Acetaminophen is the name that will be on the medication when looking at the box or at the insert packaging. Tylenol or Acetaminophen are used interchangeably. They are pain medications and they work quite well.
In the rest of the world, Acetaminophen is more commonly known as Paracetamol. The chemical structure of Acetaminophen is the following compound – N-acetyl-para-aminophenol (APAP) A portion of this name is broken down – end of the second word tyl and the end of fourth word enol. These are combined to form Tyl-enol.
Tylenol is indicated for the treatment of pain but it is also can be used to reduce fever, and to help with symptoms of allergies, cough, congestion, colds, and the flu. It is often used in the combination of other medications.
Tylenol has gone through a tough history, especially with rising concerns about overdoses. Back in 1982, seven people died from Tylenol poisoning. It was later determined that some Extra Strength Tylenol had been deliberately contaminated with Cyanide. This was not done in by the manufacture, but by an individual. The medication was pulled and it took a few years to get the medication back on the shelf. Increased security, discontinuation of capsules, and tamper-proof seals on outside lid of containers were some of the steps taken.
Again in 2010 another recall was done to several hundred batches of bottles as complaints were made about the smell that emanated from the bottle. A musty smell could be detected. The findings illustrated that a chemical used in the packaging of the bottles could be the cause. It appears that changes were made on the packaging chemicals.
The real risk however with Tylenol is Overdose.
As with many other medications, there is a ceiling point, or maximum dosing instructions on Tylenol. This means that you should not go over a certain amount of medications per day. In this instance, speaking about Acetaminophen, that maximum dosing is 4 grams. Often single tables come in 325mg, 500mg, and occasionally 1000mg. 1000mg equals 1 gram.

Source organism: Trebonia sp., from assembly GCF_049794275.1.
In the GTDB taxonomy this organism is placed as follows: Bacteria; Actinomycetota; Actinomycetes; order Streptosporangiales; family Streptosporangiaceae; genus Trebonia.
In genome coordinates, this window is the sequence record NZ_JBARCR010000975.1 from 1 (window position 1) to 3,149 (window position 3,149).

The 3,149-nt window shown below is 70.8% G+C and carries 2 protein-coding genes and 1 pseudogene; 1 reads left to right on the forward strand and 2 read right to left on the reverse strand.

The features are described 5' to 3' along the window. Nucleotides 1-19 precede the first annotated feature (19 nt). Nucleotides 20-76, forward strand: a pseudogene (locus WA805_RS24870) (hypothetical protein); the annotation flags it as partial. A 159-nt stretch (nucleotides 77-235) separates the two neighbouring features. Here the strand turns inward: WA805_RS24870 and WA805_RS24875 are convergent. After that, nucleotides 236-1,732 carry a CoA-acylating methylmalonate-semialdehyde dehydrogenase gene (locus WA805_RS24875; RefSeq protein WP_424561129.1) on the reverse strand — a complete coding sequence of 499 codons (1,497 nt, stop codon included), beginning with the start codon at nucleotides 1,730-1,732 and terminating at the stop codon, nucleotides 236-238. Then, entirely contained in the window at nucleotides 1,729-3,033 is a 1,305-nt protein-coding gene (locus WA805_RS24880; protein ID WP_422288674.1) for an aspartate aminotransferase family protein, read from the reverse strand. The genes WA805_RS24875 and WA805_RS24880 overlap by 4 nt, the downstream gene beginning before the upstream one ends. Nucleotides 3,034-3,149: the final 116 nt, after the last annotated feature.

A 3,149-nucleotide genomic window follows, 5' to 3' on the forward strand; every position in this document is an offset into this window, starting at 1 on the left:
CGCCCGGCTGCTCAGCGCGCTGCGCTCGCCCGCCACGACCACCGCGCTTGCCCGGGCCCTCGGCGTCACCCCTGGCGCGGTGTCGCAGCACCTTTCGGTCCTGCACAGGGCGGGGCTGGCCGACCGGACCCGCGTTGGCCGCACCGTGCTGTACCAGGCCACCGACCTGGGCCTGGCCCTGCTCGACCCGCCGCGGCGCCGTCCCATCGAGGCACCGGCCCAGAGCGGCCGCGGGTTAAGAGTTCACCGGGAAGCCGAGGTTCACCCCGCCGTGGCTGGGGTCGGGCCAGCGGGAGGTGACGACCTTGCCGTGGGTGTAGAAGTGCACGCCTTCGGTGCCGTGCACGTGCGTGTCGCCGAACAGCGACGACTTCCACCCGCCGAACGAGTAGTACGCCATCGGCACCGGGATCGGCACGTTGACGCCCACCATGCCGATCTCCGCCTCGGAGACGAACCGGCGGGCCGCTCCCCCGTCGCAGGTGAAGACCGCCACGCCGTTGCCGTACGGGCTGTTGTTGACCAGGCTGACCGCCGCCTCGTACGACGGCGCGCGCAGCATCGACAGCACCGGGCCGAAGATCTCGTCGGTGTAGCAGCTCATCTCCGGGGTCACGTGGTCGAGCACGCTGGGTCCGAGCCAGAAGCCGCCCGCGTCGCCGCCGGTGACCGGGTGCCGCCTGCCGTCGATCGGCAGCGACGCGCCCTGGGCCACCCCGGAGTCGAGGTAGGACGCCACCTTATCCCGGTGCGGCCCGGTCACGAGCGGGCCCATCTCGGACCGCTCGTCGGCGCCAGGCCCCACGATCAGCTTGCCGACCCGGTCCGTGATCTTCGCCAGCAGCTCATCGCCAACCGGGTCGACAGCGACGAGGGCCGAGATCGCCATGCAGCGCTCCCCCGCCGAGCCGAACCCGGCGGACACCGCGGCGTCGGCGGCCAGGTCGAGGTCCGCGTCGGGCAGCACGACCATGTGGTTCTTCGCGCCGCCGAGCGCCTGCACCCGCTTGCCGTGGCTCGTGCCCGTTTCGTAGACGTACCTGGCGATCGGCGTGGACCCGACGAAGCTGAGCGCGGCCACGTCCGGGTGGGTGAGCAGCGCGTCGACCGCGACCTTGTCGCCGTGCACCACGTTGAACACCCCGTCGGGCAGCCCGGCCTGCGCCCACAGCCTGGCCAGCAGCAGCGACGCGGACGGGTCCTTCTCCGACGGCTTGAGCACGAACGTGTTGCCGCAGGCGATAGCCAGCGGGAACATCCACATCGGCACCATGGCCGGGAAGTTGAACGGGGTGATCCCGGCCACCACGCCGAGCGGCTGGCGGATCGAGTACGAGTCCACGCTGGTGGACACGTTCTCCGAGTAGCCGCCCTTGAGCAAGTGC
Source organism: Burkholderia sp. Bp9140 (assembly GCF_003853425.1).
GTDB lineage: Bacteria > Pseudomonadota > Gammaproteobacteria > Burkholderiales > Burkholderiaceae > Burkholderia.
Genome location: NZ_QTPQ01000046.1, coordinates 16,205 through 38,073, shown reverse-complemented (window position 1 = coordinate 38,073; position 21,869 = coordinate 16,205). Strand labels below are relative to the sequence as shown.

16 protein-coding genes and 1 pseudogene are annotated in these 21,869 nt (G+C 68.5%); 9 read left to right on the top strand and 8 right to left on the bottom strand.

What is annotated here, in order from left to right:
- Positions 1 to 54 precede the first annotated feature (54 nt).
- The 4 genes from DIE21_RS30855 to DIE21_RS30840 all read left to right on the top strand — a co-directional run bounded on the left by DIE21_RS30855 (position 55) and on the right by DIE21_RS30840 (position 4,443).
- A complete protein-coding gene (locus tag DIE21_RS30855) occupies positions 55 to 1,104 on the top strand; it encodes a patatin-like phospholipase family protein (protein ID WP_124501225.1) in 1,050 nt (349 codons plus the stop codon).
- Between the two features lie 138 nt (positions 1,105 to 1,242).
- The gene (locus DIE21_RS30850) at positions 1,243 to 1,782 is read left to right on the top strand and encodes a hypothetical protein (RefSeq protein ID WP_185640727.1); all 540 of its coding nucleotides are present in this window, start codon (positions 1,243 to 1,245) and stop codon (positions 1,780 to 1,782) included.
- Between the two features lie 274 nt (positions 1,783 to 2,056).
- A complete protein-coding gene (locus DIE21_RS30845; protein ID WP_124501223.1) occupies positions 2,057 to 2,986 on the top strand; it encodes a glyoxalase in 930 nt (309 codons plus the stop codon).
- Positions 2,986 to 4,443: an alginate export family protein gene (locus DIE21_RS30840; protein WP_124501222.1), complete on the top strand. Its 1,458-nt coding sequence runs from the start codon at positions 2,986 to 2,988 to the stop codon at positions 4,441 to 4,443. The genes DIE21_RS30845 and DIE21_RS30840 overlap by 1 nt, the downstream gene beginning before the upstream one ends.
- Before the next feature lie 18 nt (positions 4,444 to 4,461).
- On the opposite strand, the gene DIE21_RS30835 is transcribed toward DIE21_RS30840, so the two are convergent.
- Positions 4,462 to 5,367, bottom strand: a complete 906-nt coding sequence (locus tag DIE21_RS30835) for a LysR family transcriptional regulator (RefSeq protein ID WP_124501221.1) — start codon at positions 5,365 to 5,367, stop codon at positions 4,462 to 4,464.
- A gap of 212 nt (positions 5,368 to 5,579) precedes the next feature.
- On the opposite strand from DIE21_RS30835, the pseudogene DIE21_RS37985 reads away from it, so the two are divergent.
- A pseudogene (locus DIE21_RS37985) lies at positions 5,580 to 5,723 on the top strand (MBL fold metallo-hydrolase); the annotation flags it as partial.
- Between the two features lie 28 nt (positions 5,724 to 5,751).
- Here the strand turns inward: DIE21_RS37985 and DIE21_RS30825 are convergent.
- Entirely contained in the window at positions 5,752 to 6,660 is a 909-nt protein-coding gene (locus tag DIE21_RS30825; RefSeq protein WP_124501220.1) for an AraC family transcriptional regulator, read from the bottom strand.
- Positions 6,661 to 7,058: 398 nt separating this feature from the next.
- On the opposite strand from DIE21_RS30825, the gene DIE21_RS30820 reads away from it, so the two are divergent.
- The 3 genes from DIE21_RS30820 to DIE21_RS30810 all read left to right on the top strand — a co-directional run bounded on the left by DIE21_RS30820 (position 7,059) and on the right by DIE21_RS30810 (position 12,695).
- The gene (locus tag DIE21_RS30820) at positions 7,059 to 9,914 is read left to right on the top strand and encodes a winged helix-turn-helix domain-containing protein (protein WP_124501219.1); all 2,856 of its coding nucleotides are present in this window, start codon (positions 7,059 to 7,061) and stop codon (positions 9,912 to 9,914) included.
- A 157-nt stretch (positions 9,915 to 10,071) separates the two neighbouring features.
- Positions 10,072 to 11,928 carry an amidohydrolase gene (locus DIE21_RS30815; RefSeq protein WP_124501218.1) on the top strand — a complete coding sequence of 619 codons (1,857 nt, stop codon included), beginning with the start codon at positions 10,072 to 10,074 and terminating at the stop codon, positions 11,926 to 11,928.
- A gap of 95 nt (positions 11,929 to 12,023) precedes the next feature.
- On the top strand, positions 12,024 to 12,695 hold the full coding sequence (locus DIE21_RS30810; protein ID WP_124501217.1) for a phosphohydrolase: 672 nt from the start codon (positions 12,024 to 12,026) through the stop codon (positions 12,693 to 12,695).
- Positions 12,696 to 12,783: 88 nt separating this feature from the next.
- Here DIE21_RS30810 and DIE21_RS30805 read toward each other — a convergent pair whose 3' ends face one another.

The problem occurs in many different ways, but often someone takes Tylenol daily. But on top of that, they take another medication where Tylenol is a combination drug such as Lortab, Excedrin, Midol, NyQuil, Vicodin, Percocet, and many more.
Every drug is broken down in the body. Some are eliminated through the liver, kidney, or other. Tylenol greatly affects the liver. Other medications can also cause organ damage, but Tylenol is three times more likely to cause liver failure than all other drugs combined. As a drug is broken down, it is done so into what is called metabolites. It is a metabolite of Tylenol that can be dangerous.
Tylenol can also be more deadly when the patient is drinking alcohol or if the liver has already been affected by another cause.
The first twenty-four hours are often symptom free and maybe up to forty eight hours. The sooner the treatment the better.
Symptoms from Tylenol overdose are long and ranging. Common symptoms may be Nausea, sickness, fatigue, malaise, abdominal pain, and others. When symptoms are present, it is important or someone has concern that a Tylenol overdose is possible. Seek immediate evaluation. Charcol is a good treatment to prevent absorption of Tylenol and should be administered by a health care professional. Blood work checking for Tylenol levels is necessary as well.
It is important to make one thing certain: Tylenol when take correctly is a very good medication. This goes along with a ton of other medications. Excess use of Tylenol is what is concerning. As patients taking Tylenol, we must all be more conscience of the medications we take and often check to see of Acetaminophen is one of the medications being used in what we are taking. This warning does not mean that we should stop taking Tylenol. A healthy understanding is necessary.